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|[y]||kühl||ee rounded / long vowel|
|[ʏ]||hübsch||ih rounded / short vowel|
|[ø]||schön||ay rounded / long vowel|
|[œ]||zwölf||eh rounded / short vowel|
|[ɑ]||kam||ah / longer vowel than [a]|
|[ɐ]||Wetter||uhr / also short vowel like [ə]|
Notice that words spelled with ö and ü can be pronounced with a long or short vowel, so determining the pronunciation
based on the spelling is not possible. The other umlauted letter, ä,
is generally pronounced as [e], though it can be pronounced as [ɛ]
in some dialects. A general rule for pronunciation, however, states that the
short vowels / ɪ ʏ ʊ ɛ ɔ / must be followed by a consonant,
whereas the long vowels / i y u e ø o / can occur at the end of the syllable
|[aɪ]||ein, mein||eye, buy, why|
|[aʊ]||auf, kaufen||cow, now, how|
|[ɔɪ]||neu, Gebäude||toy, boy, foil|
There are a few German consonants that do not exist in English, and some consonant combinations that are not common in English. Notice that the pronunciation of the German r changes according to the location in the countries that speak German, i.e. [R] in northern Germany and [r] in southern Germany, Austria and Switzerland.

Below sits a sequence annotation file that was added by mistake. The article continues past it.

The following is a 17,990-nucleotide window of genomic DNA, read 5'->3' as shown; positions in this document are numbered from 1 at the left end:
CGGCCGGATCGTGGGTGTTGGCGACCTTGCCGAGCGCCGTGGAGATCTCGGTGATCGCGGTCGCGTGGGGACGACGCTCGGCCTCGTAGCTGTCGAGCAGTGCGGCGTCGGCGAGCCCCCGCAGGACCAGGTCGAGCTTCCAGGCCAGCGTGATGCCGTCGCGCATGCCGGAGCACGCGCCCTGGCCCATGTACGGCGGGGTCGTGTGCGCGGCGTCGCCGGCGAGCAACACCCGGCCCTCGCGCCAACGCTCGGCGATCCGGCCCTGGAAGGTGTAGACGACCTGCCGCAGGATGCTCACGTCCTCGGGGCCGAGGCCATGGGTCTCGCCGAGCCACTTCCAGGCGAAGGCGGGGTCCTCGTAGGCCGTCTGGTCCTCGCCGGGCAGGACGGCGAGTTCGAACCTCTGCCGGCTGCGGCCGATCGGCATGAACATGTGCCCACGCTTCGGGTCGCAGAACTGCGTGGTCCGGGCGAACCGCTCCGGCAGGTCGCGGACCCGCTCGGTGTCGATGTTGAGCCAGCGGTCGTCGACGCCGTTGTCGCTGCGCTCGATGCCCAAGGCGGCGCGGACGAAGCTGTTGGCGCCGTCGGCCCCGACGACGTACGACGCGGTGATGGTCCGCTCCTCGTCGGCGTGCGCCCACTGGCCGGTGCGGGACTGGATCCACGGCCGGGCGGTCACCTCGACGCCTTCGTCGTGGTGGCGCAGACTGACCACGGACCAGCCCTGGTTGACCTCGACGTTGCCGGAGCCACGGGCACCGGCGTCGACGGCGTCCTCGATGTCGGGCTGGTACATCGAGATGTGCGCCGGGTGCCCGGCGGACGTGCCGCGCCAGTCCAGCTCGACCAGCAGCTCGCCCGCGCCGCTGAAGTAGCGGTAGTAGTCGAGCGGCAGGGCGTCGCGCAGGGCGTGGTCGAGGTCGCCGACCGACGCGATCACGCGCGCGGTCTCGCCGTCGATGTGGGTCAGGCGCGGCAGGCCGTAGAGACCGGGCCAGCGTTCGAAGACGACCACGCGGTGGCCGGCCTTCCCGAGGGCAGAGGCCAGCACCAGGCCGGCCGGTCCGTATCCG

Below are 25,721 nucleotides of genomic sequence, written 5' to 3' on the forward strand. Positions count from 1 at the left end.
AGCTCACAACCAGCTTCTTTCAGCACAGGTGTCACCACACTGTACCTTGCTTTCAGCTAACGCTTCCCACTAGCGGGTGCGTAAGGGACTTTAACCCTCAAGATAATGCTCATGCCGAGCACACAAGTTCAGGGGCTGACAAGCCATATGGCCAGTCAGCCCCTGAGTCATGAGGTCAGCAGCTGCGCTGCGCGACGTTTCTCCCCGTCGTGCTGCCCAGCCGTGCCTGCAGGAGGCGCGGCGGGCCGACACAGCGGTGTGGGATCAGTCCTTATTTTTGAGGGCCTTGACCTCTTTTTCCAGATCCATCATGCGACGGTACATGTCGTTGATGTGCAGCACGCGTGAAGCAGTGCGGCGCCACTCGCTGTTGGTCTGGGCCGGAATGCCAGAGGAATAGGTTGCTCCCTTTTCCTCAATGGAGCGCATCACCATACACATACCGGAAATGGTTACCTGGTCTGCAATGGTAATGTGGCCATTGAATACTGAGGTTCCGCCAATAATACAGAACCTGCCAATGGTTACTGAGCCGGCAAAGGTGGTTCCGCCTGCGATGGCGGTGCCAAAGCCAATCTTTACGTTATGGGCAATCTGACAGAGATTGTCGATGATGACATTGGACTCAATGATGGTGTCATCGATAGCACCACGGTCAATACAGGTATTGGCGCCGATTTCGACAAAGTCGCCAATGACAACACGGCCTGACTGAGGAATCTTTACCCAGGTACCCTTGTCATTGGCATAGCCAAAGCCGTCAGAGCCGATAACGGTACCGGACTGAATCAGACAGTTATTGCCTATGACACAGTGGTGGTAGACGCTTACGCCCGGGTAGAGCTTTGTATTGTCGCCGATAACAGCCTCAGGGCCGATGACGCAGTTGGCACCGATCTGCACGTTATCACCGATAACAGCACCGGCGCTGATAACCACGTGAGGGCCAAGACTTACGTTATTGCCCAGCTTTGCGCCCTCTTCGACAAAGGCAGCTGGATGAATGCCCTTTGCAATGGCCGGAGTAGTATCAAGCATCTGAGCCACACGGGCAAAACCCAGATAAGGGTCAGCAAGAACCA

|Spelling||IPA||Sample words||How to pronounce:|
|ch (with vowels e and i)||[ç]||Chemie, mich, nicht||Make yuh sound voiceless (no vibration of vocal cords)|
|ch (with vowels a, o, u)||[x]||Buch, lachen, kochen||Make kuh sound a fricative (continuous airflow)|
|pf||[pf]||Apfel, Pferd, Pfanne||Pronounce together as one sound|
|z||[ts]||Zeit, Zug, Tanz||Pronounce together as one sound|
|j||[j]||ja, Januar, Junge||yuh|
|qu||[kv]||Quote, Quiz, Quitte||kv|
|st / sp (at beginning of syllable)||[ʃt] / [ʃp]||Stadt, sprechen||sht / shp|
|s (before vowel)||[z]||Salz, seit, Sitz||z|
In addition, the sounds [b], [d], and [g] lose their voicing at the end of a syllable, so they are pronounced as their voiceless counterparts [p], [t], and [k], respectively. However, the spelling does not reflect the pronunciation.
Stress generally falls on the first syllable of the word, except in words borrowed from other languages, where the stress falls on the last syllable (especially with French words.)
If you enjoy the tutorials, then please consider buying French, Informal French, Italian, Spanish, German, Swedish, or Dutch Language Tutorials as a PDF e-book with free mp3s and free lifetime updates.Buy French Tutorial
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